Breiner Launches First Online Course of the ICFJ-Sponsored Digital Journalism Center

Oct 142008

Guadalajara, Mexico -- The first online course offering of the ICFJ-sponsored Digital Journalism Center for Latin America began Oct. 12 with 50 students enrolled from 10 countries.

The Digital Journalism Center is a joint project of the International Center for Journalists and the University of Guadalajara.

The five-week online course, entirely in Spanish, will be followed by three days of in-person training in December in Guadalajara.

Knight Fellow James Breiner is director of the center and prepared the first course, which is aimed at editors and is called “The Challenge and Opportunities of Digital Journalism.”

Countries represented are: Brazil, Bolivia, Colombia, Costa Rica, Dominican Republic, El Salvador, Honduras, Mexico (nine states), Peru and the U.S.

The editors in the course were selected on the basis of their newsroom responsibilities and samples of the work their teams had produced. There is a waiting list of 70.

“My original intent was to offer the course to 25 editors, but with the level of response, I decided to create two classes,” Breiner said. “The strong response doesn't surprise me, based on the meetings I've had here in Mexico with editors and news directors. There is a big demand for this kind of training.”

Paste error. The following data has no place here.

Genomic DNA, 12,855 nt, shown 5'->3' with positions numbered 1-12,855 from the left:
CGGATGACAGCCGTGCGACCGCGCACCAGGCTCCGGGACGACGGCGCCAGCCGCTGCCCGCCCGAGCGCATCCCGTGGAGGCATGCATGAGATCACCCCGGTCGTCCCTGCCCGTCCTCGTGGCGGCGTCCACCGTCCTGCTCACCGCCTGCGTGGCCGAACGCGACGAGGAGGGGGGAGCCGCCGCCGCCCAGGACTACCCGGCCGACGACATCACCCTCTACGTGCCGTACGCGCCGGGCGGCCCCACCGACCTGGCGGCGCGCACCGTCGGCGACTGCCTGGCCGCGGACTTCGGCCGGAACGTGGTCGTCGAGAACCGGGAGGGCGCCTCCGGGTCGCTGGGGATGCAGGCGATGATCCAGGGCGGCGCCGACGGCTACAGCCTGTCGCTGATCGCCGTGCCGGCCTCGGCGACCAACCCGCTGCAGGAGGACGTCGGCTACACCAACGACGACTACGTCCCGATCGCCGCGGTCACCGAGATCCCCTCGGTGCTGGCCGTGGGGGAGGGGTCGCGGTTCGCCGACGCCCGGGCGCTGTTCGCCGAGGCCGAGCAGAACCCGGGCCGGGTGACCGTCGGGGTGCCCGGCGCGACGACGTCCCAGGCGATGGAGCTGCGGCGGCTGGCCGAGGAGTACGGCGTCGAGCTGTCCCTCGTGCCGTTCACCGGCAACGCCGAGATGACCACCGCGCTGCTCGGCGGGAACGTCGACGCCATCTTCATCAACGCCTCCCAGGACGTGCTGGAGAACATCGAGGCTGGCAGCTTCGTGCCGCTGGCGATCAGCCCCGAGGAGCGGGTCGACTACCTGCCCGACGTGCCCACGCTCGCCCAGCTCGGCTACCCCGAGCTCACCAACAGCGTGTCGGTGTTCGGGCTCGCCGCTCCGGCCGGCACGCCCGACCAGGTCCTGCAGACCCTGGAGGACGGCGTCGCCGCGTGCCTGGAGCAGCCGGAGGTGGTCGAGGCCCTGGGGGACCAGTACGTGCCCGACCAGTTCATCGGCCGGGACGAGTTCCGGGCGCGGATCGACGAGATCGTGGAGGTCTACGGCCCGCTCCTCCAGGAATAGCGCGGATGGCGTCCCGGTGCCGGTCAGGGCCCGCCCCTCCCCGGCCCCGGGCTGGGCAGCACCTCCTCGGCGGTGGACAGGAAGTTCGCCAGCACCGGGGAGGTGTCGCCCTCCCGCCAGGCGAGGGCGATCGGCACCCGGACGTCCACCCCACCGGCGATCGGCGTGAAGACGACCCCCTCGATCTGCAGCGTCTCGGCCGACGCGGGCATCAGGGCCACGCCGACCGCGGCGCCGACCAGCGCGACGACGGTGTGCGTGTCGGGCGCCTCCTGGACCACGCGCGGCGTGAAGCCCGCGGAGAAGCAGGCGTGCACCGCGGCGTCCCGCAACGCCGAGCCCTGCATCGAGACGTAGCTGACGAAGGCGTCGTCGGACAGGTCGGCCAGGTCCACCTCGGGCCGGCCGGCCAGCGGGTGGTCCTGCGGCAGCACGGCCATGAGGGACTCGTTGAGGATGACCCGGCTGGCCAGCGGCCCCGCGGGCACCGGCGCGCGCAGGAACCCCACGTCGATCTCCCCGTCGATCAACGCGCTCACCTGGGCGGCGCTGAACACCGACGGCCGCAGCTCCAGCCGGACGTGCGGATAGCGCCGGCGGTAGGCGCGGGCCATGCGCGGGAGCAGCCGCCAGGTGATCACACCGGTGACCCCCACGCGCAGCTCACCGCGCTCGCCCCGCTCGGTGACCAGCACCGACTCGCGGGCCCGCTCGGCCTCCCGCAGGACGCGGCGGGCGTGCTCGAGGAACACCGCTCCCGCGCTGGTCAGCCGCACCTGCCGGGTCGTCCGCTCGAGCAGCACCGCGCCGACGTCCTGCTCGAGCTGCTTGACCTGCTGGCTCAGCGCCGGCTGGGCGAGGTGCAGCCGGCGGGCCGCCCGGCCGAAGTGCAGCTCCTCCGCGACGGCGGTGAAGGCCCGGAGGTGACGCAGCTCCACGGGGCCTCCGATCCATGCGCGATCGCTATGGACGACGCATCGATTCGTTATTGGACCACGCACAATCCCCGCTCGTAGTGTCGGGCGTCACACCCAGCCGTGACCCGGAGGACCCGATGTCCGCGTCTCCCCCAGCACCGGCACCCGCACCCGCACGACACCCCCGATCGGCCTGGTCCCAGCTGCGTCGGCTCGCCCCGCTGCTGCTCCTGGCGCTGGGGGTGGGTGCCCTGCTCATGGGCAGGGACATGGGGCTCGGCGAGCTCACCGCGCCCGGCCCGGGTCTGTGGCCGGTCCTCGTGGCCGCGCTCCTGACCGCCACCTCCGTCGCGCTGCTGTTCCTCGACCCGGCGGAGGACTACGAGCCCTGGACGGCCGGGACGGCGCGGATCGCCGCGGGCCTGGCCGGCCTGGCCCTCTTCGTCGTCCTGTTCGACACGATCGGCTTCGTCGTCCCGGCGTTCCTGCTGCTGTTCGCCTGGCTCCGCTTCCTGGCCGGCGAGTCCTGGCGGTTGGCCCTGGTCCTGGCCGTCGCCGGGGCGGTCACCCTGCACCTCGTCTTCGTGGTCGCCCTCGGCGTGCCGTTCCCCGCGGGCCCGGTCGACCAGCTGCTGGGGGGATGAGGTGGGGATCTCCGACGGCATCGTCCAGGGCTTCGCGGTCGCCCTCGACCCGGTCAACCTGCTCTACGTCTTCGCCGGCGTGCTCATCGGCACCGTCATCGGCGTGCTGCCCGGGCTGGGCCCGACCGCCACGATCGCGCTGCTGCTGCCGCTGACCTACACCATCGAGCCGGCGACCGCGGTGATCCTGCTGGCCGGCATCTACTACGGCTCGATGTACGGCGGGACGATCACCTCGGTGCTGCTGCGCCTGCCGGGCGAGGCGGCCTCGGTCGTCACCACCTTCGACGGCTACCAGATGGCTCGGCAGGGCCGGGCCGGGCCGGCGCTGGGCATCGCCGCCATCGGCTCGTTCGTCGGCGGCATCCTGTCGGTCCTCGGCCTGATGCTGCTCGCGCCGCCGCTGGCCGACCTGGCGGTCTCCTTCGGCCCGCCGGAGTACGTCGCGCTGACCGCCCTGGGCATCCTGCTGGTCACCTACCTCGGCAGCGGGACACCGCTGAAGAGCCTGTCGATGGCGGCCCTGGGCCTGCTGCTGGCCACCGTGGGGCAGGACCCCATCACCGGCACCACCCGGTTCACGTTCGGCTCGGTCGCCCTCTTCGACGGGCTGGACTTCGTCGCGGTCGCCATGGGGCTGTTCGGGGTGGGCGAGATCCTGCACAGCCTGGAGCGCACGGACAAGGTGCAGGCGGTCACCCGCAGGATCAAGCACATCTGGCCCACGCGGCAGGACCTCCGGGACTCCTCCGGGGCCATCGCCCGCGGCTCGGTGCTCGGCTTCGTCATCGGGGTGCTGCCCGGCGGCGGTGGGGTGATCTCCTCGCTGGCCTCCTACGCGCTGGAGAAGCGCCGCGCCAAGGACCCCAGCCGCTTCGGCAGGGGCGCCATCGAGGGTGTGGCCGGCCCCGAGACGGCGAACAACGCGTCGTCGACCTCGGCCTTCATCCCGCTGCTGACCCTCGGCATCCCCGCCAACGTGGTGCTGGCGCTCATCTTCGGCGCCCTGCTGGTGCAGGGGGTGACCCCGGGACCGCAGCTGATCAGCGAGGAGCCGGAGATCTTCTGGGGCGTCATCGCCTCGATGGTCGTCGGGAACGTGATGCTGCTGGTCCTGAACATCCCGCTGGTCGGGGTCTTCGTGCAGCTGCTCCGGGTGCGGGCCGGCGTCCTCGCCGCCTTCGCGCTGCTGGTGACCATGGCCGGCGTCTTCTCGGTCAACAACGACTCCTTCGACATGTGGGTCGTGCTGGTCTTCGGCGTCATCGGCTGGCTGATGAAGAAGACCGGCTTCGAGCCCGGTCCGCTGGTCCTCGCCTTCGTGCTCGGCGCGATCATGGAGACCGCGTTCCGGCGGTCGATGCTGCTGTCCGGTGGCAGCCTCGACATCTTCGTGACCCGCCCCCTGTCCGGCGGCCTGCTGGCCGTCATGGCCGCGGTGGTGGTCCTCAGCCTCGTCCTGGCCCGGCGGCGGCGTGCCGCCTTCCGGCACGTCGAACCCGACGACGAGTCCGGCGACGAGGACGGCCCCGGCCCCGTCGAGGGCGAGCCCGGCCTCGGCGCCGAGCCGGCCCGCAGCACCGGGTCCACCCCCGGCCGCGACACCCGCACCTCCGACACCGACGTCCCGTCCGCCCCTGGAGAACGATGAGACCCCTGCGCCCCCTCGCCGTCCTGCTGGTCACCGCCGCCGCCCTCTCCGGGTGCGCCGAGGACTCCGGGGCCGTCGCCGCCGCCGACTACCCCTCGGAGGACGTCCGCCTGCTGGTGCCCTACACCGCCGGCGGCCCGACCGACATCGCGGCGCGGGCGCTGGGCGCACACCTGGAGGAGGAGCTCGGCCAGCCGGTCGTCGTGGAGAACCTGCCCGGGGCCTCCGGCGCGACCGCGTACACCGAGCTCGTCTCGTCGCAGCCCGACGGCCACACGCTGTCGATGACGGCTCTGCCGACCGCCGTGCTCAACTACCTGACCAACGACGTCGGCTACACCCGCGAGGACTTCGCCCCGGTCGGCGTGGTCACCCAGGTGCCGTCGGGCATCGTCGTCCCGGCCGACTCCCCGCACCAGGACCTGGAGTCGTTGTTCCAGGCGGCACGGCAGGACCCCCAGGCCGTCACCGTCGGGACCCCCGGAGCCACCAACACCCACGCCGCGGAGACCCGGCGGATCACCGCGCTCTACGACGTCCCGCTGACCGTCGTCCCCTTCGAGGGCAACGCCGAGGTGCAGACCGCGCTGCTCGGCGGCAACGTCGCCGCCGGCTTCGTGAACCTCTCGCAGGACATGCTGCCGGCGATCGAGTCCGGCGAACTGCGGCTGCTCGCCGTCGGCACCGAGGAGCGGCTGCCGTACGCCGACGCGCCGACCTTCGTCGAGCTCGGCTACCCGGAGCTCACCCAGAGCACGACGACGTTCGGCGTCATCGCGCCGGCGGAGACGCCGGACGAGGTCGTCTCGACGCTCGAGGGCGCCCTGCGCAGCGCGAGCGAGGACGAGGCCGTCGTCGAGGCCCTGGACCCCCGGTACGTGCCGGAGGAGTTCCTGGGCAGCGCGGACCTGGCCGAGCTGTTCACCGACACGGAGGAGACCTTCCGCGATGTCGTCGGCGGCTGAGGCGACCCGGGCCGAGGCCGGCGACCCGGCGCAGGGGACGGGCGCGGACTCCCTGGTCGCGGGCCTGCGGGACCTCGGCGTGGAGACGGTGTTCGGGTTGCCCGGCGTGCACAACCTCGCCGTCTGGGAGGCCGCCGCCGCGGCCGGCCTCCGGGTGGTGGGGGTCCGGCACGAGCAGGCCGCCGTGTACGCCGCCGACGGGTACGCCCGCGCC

The five weeks of online training requires participants to read articles and view videos and make commentaries. The participants also are required to do some original research and write reports. In one exercise, they will evaluate and grade various Latin American websites on a series of a dozen multimedia characteristics. In the final project of the course, they will create a plan for integrating multimedia operations into a traditional newsroom.

The three days of in-person training in December will consist of training in hands-on technical skills by three experts in the field: Hiram Enriquez, director of programming, Yahoo Hispanic Americas; Hilda Garcia, multimedia journalism expert and former editor of CNNExpansió; and Pedro Armendares, executive director for the Center for Investigative Journalists in Mexico.